People are not only connected to people, they’re connected to every kind of device at home and now work.

Manufacturers stand to win big from this. Factory floors are outfitted with tremendous amounts of sensors to collect data, but because that data has been locked up it hasn’t provided value.

The digital twin allows us to unlock that data and not just for one asset at a time. We can now model machines in groups – for example, a machine builder with thousands of machines installed across hundreds of customers – will now be able to operate best in class using digital twins.

There’s potential to unleash productivity and efficiencies like we’ve never seen before.

Step Three: Get Behavioral Information from Digital Twins

In order to move to more advanced use cases, such as adaptive diagnostics, condition-based maintenance or predictive failure, Industrial IoT systems need to know more than simply the current device state.

They need to know why. Knowing current device state only helps from a monitoring standpoint. While important, it’s really just the beginning of what we can expect out of IIoT systems. If we know why an asset exhibits a certain state, we can determine what conditions lead to that state and take proactive steps to prevent future occurrences. 

This new layer of getting insight through behavioral information allows you to ask for more. You can search your data and get answers back right away. It’s like an instant messenger for operational technology.

Step Four – Get Digital Twins to Interact

Achieving this may mean digital twins built using multiple discrete machine learning algorithms potentially spread across multiple IoT platforms, not simply relying on one. Eventually, we should expect that digital twins will interact with one another in virtual space.

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Leap Ahead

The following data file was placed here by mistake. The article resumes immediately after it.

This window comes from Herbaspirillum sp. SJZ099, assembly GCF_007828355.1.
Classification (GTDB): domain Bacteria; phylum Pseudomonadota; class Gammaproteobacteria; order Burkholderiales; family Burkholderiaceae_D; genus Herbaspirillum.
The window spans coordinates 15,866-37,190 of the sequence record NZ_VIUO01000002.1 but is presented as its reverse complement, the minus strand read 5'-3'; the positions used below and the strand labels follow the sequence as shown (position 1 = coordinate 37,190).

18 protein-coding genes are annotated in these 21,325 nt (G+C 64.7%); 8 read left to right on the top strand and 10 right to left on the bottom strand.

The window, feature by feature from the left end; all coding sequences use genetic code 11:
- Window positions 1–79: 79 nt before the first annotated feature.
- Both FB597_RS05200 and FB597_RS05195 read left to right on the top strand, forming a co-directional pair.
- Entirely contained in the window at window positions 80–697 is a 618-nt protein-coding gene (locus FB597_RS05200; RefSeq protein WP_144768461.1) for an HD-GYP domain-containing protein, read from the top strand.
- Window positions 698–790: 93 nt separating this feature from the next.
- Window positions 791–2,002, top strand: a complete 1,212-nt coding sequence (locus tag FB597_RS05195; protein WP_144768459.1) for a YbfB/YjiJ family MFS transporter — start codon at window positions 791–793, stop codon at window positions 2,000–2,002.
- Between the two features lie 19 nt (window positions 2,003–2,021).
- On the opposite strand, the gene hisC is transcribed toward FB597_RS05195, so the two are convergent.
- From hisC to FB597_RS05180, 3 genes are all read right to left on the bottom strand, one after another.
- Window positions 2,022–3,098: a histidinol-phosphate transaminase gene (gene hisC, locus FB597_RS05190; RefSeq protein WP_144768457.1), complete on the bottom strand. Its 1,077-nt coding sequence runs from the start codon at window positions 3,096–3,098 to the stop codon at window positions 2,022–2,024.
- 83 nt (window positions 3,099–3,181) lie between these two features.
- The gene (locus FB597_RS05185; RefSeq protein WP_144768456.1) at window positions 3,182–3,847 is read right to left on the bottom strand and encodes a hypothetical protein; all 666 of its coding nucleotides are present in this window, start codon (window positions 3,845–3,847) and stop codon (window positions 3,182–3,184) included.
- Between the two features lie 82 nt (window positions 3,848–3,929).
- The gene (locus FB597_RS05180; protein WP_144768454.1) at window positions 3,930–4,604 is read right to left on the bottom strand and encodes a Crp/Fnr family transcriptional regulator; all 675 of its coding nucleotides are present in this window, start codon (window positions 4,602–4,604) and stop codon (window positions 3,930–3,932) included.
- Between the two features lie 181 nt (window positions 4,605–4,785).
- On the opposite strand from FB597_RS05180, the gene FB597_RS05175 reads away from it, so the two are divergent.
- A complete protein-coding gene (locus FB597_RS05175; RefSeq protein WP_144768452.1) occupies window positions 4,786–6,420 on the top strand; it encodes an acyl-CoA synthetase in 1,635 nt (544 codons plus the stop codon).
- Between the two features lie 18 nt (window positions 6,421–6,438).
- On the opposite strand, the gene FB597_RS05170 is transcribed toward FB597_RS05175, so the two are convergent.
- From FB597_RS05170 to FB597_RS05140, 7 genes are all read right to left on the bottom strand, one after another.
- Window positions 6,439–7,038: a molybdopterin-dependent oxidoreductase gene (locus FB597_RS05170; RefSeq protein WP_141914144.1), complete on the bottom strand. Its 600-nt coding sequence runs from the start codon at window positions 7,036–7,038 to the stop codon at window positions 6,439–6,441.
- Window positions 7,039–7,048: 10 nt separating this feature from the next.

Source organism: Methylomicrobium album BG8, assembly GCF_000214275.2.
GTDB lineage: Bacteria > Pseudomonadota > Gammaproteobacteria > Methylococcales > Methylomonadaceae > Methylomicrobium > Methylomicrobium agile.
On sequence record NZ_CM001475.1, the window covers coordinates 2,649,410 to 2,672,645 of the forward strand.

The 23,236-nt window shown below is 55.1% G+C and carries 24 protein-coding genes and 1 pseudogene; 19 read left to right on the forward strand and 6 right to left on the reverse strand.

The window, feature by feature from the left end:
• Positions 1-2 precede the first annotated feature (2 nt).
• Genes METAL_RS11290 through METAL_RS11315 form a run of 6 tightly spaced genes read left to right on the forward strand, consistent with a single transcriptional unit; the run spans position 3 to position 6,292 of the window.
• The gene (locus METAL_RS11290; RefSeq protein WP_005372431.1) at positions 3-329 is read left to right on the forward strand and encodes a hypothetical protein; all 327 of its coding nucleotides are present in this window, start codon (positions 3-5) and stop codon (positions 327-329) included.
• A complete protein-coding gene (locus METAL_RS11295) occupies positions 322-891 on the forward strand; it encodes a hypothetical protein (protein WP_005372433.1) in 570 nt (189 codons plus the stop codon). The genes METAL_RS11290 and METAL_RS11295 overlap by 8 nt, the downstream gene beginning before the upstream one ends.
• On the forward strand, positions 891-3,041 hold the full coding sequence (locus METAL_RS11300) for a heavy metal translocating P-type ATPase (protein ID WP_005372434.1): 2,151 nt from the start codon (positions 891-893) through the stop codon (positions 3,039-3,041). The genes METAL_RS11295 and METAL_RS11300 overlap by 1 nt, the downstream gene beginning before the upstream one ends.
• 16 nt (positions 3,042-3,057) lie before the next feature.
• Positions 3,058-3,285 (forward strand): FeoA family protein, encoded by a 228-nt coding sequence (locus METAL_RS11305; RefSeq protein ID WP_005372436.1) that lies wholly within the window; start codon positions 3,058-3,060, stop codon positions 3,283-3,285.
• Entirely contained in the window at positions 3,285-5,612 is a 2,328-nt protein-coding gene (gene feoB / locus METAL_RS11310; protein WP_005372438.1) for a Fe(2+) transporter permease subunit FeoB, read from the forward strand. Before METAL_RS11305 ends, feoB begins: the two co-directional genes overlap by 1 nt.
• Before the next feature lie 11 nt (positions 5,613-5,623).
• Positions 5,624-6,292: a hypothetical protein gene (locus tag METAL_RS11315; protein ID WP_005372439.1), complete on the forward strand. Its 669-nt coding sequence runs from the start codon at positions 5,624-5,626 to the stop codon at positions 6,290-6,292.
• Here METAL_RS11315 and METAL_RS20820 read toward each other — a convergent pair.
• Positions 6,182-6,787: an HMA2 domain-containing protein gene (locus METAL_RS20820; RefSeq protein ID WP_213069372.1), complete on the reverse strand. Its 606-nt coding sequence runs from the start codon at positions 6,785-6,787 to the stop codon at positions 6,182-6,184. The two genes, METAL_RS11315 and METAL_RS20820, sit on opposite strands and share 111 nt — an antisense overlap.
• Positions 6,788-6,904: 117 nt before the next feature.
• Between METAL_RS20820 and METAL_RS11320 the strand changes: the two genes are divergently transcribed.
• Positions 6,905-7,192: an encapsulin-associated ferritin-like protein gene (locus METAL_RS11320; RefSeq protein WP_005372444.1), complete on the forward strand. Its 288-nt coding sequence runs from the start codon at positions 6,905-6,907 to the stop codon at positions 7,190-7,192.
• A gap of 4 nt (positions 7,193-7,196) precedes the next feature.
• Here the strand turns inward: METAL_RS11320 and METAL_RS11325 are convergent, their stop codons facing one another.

If you’re short on time, staffing or budget – GrayMatter can get you up and running to achieve value quickly. You know you need an IoT strategy in the near future, but may not know how to go about it. Rather than trying to design, source and build it yourself we can put the strategy in place in days or weeks.

You also don’t have to do everything at once, you can start with a limited selection of assets and scale up or down as you learn performance and asset behaviors.

Our strategy is a Salesforce version of a remote monitoring and diagnostics center that you can buy and implement incrementally.

GrayMatter’s Digital Twin Strategy

We use data, predictive capabilities and machine learning to identify your best and worst performers in each asset group. Your operators are automatically alerted to the worst performers, then they use an intuitive web interface, to turn the worst into the best.

Continuous improvement becomes expected, simplified, and routine.

As your team builds new improvements or optimized settings, they can be scaled out, automatically, to every instance of a specific machine or piece of equipment.

You Don’t Need a Data Scientist

The complex algorithms that can leverage your data are pre-built so anyone can start creating the models and analytics to generate insights. One person no longer holds the keys to data, with this unique platform everyone gets a better understanding of your businesses processes, so you’re not focusing on the math to bring the insight, you’re focusing on creating better outcomes for your customers.

Think Big, Start Fast

You need to think big to truly transform your organization, but you also have to start acting on your data today.

We’re anxious to spread the word about how easy this is and to un-complicate it for you. Let me know if you’d like to discuss further. The case study is also available to read here:

Read the Case Study

New Ransomware Attack on Russia, Ukraine

A new strain of ransomware nicknamed “Bad Rabbit” has affected systems at three Russian websites, an airport in Ukraine and a subway system in Kiev, according to BBC.

However, despite bearing similarities to the WannaCry and Petya outbreaks earlier this year, it’s unknown how far this new malware will spread.

“In some of the companies, the work has been completely paralysed – servers and workstations are encrypted,” head of Russian cyber-security firm Group-IB, Ilya Sachkov, told the TASS news agency.

The Russian Central Bank said in a statement that it had recorded a BadRabbit attack on Russian financial institutions, but none were compromised. BadRabbit had targeted several of the top 20 Russian banks but failed.

A majority of the victims of the attack are located in Russia, with attacks also in Ukraine, Turkey and Germany.

TechHub: Ransomware Wreaking Global Havoc, Real-Time Asset Condition & Water Innovations

The Industrial Ransomware Wreaking Global Havoc

The recent global crisis of ransomware attacks on infrastructures and private businesses have left cyber experts and government authorities scrambling to double their efforts.